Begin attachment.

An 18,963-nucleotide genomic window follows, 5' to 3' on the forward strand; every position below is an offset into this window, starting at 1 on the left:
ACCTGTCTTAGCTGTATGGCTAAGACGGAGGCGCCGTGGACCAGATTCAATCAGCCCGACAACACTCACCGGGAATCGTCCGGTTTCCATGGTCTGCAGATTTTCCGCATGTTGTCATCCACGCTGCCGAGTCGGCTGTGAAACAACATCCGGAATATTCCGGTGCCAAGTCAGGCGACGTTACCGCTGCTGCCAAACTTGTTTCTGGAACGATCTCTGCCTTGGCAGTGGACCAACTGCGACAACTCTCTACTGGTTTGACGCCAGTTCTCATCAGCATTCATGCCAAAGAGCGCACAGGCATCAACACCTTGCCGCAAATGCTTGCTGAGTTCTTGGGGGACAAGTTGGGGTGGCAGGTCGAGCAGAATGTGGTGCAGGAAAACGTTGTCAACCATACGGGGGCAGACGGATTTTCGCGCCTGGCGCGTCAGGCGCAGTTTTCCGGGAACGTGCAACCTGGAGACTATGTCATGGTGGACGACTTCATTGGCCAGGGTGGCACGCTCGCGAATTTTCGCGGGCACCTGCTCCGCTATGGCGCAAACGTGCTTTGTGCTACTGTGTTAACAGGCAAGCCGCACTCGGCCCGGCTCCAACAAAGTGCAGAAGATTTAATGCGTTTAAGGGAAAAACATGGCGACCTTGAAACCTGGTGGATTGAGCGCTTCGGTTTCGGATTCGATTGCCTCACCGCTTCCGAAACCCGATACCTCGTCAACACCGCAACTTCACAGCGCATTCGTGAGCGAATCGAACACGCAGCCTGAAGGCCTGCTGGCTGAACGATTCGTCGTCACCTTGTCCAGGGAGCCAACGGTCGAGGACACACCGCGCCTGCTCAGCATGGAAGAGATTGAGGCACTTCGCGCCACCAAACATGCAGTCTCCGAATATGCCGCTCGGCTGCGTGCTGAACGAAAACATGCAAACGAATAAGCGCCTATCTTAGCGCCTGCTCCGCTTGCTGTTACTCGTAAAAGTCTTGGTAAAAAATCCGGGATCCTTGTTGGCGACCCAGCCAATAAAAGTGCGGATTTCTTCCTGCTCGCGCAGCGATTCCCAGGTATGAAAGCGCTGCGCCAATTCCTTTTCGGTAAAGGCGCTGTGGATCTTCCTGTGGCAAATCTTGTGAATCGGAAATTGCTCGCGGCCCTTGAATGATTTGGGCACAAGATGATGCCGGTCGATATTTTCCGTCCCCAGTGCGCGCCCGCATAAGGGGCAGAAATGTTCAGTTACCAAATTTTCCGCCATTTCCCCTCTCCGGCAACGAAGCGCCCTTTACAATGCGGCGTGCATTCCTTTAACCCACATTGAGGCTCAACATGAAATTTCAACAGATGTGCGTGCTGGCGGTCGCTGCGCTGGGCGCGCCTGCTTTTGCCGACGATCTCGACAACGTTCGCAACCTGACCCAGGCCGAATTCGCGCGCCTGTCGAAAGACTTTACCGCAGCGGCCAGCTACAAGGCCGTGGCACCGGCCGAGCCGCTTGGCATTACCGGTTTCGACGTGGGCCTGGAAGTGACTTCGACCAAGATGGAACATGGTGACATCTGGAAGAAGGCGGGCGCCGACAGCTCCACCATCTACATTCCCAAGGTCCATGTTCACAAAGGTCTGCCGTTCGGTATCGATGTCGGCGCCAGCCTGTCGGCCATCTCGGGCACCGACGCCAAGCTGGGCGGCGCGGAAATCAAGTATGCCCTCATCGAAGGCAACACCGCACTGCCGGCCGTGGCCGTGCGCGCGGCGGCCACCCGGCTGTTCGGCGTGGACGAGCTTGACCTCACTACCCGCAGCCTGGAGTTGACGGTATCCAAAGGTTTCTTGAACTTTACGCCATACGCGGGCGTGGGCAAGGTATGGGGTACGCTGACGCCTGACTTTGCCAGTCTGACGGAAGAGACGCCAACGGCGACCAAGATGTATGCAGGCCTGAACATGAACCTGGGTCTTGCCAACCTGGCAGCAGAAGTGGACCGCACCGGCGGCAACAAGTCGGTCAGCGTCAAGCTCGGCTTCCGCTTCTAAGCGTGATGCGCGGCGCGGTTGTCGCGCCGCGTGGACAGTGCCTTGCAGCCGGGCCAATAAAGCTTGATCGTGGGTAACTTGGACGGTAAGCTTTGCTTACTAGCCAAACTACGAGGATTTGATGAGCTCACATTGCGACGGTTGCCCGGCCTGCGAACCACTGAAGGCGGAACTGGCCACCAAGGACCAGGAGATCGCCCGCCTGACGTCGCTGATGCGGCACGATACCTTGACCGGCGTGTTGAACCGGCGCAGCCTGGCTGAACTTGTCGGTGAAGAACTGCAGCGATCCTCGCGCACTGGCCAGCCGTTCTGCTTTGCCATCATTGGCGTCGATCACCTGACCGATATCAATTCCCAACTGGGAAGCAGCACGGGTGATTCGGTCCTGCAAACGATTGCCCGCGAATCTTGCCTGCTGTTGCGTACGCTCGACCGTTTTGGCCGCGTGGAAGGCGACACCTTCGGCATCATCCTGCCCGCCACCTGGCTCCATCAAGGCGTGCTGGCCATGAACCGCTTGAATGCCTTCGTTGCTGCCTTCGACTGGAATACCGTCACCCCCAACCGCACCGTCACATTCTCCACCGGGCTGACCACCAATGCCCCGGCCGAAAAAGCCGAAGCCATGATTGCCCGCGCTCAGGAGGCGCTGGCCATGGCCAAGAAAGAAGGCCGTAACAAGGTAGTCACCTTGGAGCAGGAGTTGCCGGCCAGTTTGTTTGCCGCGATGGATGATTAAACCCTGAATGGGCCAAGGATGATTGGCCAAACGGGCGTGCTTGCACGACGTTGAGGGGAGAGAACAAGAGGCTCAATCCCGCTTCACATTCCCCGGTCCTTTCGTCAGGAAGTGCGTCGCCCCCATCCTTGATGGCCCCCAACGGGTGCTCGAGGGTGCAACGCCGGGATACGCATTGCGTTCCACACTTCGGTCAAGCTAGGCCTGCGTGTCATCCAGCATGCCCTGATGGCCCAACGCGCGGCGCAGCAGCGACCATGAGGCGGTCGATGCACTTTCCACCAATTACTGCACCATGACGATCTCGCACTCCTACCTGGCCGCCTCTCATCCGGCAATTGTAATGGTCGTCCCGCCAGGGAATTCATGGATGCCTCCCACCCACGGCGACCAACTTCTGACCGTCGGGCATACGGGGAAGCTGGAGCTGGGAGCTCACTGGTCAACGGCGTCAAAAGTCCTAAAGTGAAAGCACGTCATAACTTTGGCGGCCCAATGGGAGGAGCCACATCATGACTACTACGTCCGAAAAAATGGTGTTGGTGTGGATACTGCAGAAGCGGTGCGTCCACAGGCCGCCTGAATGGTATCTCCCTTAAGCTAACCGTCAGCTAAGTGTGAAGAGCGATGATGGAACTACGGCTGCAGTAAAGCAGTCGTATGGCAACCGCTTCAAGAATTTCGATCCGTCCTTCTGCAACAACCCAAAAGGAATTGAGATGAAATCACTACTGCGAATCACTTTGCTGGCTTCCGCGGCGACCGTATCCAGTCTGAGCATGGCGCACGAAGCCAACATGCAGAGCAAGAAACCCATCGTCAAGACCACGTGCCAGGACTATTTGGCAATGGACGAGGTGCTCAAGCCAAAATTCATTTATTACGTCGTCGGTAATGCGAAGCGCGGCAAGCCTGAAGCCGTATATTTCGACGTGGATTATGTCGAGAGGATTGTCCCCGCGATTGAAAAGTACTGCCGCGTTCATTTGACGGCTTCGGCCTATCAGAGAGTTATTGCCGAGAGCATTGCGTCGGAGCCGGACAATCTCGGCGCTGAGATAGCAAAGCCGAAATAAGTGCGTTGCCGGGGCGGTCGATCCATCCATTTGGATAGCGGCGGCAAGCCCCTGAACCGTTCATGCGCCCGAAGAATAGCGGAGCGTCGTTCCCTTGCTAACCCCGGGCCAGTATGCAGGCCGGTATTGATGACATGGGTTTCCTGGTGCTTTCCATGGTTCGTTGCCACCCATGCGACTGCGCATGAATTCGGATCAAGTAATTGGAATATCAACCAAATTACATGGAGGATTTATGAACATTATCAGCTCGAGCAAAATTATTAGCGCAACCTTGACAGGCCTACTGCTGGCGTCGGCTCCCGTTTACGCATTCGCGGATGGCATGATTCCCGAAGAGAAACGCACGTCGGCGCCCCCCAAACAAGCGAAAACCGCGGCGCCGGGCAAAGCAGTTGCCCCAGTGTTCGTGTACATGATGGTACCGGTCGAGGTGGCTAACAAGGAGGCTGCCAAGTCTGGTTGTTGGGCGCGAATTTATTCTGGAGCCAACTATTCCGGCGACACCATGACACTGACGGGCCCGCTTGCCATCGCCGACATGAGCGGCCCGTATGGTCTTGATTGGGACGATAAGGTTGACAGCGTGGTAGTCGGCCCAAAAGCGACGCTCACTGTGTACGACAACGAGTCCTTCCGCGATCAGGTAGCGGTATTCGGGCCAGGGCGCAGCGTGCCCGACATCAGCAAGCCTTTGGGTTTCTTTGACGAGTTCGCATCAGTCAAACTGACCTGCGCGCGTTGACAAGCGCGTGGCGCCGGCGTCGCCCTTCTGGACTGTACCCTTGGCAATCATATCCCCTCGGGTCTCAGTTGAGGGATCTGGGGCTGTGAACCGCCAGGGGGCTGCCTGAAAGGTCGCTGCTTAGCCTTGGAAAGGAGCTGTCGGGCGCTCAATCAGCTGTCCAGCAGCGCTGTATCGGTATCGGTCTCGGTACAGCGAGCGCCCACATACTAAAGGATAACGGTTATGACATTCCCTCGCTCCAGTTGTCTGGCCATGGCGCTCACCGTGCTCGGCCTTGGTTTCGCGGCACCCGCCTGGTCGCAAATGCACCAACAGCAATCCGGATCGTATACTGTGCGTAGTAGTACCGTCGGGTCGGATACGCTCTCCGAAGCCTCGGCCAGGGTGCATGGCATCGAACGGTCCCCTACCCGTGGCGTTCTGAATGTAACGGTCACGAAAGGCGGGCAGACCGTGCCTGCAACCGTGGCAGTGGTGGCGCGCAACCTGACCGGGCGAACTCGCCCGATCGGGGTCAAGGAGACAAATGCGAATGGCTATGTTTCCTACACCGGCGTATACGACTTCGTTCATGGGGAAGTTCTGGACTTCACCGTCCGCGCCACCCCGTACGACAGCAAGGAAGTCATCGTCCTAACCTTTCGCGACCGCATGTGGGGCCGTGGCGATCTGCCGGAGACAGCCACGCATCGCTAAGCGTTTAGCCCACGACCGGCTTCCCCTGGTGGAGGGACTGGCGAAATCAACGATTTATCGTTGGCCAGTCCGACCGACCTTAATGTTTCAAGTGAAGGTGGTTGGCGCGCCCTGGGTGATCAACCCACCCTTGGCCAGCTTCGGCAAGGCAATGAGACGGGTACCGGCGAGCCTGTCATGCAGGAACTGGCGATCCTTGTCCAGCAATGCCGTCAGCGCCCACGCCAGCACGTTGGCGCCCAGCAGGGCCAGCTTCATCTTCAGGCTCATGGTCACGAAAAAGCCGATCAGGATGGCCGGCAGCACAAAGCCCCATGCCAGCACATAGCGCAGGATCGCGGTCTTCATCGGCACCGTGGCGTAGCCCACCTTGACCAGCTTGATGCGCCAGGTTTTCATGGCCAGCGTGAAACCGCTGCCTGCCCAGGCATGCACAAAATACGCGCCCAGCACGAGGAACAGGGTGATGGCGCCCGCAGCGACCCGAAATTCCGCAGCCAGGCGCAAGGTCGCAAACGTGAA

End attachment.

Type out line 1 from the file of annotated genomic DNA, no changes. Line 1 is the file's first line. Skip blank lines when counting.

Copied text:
An 18,963-nucleotide genomic window follows, 5' to 3' on the forward strand; every position below is an offset into this window, starting at 1 on the left: